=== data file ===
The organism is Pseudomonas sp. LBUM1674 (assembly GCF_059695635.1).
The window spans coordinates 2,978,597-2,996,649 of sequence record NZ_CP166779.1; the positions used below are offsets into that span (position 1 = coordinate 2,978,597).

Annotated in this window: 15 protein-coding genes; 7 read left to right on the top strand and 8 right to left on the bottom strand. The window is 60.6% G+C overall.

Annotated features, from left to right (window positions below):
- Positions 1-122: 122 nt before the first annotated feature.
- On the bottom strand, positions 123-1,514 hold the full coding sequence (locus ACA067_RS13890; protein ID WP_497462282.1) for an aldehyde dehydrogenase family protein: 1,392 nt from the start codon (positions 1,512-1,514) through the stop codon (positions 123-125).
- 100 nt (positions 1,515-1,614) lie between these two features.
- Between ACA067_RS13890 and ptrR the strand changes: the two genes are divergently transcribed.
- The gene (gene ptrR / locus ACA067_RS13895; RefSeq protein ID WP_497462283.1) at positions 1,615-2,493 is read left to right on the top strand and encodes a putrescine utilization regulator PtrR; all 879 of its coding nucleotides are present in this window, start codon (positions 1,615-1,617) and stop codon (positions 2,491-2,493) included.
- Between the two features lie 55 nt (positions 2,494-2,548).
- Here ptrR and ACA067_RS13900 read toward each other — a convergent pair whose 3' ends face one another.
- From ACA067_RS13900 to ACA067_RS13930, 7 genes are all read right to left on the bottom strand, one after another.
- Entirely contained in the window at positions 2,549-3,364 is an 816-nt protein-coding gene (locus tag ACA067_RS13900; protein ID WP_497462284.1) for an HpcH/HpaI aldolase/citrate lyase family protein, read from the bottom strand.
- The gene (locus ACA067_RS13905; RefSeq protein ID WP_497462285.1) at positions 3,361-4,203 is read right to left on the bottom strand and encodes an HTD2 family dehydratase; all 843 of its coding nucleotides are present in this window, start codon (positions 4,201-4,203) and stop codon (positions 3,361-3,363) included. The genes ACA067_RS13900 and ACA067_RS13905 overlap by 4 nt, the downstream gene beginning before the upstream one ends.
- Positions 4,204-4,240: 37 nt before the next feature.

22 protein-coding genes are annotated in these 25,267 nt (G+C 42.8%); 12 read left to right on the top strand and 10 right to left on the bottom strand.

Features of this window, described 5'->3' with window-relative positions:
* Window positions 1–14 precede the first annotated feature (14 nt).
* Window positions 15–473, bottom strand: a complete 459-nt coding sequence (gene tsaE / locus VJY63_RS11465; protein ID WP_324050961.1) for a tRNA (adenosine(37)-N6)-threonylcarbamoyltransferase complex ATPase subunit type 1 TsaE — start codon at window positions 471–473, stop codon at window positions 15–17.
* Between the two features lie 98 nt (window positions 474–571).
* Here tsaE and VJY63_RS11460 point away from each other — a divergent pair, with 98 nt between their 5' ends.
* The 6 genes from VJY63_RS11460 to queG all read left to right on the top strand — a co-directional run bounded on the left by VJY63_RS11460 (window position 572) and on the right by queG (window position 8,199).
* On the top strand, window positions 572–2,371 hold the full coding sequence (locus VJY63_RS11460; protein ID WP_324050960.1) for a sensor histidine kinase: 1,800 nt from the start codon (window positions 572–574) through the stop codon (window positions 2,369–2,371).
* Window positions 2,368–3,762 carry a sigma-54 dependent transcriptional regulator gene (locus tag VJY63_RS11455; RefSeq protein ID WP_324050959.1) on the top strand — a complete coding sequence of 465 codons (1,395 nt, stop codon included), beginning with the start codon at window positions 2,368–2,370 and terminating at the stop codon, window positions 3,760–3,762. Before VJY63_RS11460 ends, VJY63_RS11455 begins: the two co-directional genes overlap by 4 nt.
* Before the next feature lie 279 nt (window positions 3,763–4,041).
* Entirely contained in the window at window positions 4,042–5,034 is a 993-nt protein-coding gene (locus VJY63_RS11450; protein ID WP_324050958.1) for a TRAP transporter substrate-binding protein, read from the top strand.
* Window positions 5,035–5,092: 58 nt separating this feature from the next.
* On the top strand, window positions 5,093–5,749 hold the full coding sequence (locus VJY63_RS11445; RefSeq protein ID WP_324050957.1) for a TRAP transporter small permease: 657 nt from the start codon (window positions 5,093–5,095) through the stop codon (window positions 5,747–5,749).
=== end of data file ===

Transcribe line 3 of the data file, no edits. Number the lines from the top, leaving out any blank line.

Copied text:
Annotated in this window: 15 protein-coding genes; 7 read left to right on the top strand and 8 right to left on the bottom strand. The window is 60.6% G+C overall.